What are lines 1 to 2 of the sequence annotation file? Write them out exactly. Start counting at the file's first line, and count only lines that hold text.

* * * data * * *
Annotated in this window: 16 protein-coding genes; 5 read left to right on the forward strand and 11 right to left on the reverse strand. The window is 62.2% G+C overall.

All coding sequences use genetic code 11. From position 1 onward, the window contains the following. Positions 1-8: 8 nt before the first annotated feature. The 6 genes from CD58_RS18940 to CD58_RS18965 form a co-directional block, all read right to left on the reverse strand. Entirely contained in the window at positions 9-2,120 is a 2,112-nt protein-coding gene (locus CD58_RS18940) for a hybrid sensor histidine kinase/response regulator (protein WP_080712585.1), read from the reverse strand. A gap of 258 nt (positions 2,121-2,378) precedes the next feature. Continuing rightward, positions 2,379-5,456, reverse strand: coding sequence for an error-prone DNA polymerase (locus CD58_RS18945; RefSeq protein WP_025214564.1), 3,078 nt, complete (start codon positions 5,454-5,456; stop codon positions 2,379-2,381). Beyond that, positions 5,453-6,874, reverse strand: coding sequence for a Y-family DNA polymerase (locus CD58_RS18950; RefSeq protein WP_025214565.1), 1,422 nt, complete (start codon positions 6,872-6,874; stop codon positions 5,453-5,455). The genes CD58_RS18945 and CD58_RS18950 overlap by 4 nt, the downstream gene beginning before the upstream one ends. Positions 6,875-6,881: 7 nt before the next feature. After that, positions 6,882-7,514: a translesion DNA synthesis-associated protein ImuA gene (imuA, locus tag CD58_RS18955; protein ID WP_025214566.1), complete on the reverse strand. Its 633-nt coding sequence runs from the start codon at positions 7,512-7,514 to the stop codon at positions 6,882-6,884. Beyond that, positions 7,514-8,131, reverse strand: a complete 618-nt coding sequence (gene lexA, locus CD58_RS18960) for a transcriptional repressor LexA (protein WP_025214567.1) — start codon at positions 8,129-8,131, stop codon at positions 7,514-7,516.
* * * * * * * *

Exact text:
Annotated in this window: 16 protein-coding genes; 5 read left to right on the forward strand and 11 right to left on the reverse strand. The window is 62.2% G+C overall.

All coding sequences use genetic code 11. From position 1 onward, the window contains the following. Positions 1-8: 8 nt before the first annotated feature. The 6 genes from CD58_RS18940 to CD58_RS18965 form a co-directional block, all read right to left on the reverse strand. Entirely contained in the window at positions 9-2,120 is a 2,112-nt protein-coding gene (locus CD58_RS18940) for a hybrid sensor histidine kinase/response regulator (protein WP_080712585.1), read from the reverse strand. A gap of 258 nt (positions 2,121-2,378) precedes the next feature. Continuing rightward, positions 2,379-5,456, reverse strand: coding sequence for an error-prone DNA polymerase (locus CD58_RS18945; RefSeq protein WP_025214564.1), 3,078 nt, complete (start codon positions 5,454-5,456; stop codon positions 2,379-2,381). Beyond that, positions 5,453-6,874, reverse strand: coding sequence for a Y-family DNA polymerase (locus CD58_RS18950; RefSeq protein WP_025214565.1), 1,422 nt, complete (start codon positions 6,872-6,874; stop codon positions 5,453-5,455). The genes CD58_RS18945 and CD58_RS18950 overlap by 4 nt, the downstream gene beginning before the upstream one ends. Positions 6,875-6,881: 7 nt before the next feature. After that, positions 6,882-7,514: a translesion DNA synthesis-associated protein ImuA gene (imuA, locus tag CD58_RS18955; protein ID WP_025214566.1), complete on the reverse strand. Its 633-nt coding sequence runs from the start codon at positions 7,512-7,514 to the stop codon at positions 6,882-6,884. Beyond that, positions 7,514-8,131, reverse strand: a complete 618-nt coding sequence (gene lexA, locus CD58_RS18960) for a transcriptional repressor LexA (protein WP_025214567.1) — start codon at positions 8,129-8,131, stop codon at positions 7,514-7,516.